Like I said, I don't have all that much experience with these so I can't speak as to how they affect mass INSERTS and UPDATES. Someone please elaborate (or feel free to tell me my idea is terrible :heheSmile
Jeff Moden
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Mike McQueen (10/7/2009)
where ((avg_cost - std_cost)*in_stock >= @A 
or (avg_cost - std_cost)*in_stock <= -1* @A)



will cause a scan every time, as well as the computation.

I don't know that much about computed columns (so please, don't be shy to correct me, gurus- and I wouldn't take my word as the end-all-be-all, OP) but I know you can have a PERSISTED computed column which stores and retains the calculated value. This will at least get rid of having to do the math every single time, plus you might even be able to get a seek out of it (PERSISTED computed columns can be indexed).

Like I said, I don't have all that much experience with these so I can't speak as to how they affect mass INSERTS and UPDATES. Someone please elaborate (or feel free to tell me my idea is terrible :heheSmile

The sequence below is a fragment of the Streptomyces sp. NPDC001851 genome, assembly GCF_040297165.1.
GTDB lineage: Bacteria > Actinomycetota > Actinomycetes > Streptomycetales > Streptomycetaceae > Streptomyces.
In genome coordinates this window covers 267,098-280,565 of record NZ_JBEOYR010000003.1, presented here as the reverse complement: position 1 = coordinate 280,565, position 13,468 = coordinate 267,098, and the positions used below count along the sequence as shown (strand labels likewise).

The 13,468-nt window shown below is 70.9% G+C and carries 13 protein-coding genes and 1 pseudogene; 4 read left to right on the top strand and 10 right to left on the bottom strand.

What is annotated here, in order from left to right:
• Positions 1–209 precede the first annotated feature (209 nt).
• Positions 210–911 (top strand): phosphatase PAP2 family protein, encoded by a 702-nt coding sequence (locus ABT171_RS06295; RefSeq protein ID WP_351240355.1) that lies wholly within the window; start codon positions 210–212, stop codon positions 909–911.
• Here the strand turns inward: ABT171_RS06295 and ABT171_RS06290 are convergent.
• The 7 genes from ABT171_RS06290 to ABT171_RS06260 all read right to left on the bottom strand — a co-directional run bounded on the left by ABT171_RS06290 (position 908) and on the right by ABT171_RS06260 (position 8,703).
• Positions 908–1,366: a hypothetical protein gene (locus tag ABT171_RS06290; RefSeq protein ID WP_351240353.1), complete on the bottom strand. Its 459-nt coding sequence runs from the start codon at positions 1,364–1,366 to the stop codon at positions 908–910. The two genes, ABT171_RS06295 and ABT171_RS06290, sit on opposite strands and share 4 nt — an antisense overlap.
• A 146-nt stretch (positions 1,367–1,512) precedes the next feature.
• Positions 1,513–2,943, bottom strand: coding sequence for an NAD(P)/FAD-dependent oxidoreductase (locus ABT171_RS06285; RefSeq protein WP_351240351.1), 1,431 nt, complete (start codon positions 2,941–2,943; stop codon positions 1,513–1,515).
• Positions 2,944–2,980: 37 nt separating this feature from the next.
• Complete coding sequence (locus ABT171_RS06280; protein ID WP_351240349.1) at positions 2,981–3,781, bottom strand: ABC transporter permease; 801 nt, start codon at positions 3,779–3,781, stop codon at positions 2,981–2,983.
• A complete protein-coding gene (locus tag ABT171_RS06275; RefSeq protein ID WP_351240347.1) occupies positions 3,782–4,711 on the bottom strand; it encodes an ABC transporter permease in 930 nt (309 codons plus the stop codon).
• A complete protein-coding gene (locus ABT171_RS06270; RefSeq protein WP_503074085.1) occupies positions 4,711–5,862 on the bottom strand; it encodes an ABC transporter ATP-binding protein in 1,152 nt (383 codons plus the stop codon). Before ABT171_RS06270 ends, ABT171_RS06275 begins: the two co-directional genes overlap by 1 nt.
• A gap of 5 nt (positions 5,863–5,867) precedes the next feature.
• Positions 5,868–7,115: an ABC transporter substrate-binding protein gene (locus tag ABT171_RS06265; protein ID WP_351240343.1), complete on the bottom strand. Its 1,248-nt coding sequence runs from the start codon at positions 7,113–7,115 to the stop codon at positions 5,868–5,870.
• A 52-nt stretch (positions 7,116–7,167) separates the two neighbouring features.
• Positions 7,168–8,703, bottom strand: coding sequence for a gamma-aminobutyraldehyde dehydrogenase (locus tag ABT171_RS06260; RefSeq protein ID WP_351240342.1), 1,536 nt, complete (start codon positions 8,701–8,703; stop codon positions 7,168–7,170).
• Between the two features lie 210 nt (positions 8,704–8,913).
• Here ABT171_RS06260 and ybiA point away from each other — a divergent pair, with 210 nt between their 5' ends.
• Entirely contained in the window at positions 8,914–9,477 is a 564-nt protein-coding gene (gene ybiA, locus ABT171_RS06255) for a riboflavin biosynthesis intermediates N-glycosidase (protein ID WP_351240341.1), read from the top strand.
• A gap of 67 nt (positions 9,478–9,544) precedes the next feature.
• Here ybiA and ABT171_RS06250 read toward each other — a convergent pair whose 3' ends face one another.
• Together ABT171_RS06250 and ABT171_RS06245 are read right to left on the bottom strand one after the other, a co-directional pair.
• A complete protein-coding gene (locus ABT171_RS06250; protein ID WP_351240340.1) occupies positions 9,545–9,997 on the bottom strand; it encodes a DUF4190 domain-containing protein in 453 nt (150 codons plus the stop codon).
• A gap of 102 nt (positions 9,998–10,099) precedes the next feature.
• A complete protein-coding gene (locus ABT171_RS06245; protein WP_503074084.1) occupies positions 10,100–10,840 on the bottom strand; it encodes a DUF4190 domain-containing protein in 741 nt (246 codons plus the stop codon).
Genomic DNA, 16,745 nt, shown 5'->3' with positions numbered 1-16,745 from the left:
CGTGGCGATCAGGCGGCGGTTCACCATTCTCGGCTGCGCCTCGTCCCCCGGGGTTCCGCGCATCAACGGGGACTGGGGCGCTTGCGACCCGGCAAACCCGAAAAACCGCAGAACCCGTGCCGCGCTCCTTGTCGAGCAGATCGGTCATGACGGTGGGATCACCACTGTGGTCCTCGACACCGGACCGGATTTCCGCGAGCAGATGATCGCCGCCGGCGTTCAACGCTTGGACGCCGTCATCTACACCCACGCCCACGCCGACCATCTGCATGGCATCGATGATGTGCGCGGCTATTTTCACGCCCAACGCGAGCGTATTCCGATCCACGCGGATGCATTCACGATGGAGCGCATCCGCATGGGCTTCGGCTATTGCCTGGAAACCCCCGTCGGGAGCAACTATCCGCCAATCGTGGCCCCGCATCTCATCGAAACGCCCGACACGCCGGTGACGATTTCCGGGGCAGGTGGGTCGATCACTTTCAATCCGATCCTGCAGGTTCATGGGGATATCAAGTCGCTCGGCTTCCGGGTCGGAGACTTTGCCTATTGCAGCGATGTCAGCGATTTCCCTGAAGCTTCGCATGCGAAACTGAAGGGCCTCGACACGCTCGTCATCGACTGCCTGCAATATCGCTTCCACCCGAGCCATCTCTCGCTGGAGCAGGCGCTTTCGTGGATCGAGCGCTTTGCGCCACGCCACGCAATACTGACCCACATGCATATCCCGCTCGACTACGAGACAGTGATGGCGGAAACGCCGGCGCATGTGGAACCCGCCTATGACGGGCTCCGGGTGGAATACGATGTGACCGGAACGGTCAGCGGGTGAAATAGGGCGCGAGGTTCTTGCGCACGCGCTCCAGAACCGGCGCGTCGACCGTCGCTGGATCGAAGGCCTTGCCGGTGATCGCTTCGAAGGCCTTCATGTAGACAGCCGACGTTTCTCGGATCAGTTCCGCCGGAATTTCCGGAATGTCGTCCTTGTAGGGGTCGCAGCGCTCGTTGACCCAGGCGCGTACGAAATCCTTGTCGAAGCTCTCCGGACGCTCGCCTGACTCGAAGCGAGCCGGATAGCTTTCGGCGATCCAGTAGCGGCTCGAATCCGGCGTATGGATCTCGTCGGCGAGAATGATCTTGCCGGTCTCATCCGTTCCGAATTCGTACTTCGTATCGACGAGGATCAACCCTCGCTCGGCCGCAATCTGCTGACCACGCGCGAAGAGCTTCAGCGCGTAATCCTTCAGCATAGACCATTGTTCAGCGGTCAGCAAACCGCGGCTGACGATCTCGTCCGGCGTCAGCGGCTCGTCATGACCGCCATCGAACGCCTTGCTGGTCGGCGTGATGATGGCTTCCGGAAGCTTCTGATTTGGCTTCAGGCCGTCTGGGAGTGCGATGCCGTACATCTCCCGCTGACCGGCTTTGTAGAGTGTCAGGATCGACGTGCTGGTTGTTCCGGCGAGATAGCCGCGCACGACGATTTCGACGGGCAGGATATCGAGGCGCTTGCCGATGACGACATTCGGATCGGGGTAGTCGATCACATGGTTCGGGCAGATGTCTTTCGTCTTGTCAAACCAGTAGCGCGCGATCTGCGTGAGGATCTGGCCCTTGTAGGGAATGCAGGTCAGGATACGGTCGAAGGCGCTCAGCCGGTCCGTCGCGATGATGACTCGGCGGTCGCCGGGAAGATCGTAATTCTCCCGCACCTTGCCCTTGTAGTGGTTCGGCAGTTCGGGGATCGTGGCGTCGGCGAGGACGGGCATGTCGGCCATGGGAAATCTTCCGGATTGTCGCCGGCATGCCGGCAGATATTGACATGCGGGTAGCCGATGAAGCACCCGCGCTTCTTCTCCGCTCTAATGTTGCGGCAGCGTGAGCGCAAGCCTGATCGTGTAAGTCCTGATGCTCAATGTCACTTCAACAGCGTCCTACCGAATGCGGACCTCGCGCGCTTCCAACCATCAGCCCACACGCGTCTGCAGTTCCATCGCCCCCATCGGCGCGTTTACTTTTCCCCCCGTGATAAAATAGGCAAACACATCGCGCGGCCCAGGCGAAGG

Actually, a computed column that isn't persisted can be indexed. It just needs to be deterministic. But, your basic premise is spot on.

Also, regardless of that suggestion, the following will also force a full table scan or, at best, a full index scan...

order by ABS((avg_cost - std_cost)*in_stock) desc


You need to use the ol' "Divide'n'Conquer" methods to get any performance out of this code... Can you use a stored procedure? Also, can you use temp tables?

--Jeff Moden

RBAR is pronounced ree-bar and is a Modenism for Row-By-Agonizing-Row.
First step towards the paradigm shift of writing Set Based code:
     Stop thinking about what you want to do to a row... think, instead, of what you want to do to a column.
Although they tell us that they want it real bad, our primary goal is to ensure that we dont actually give it to them that way.
Although change is inevitable, change for the better is usually not.
Just because you can do something in PowerShell, doesnt mean you should. Wink

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Mike McQueen
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Jeff- Thanks for the follow up, good to know I wasn't too far off Smile

I do have a question though- why would the order by cause a scan on the entire table?
mtassin
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It's not the Order by so much as the ABS function in the Order by I'm pretty sure.



--Mark Tassin
MCITP - SQL Server DBA
Proud member of the Anti-RBAR alliance.
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Mike McQueen
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mtassin (10/8/2009)
It's not the Order by so much as the ABS function in the Order by I'm pretty sure.


But wouldn't it only need to ABS() the rows that meet the WHERE criteria?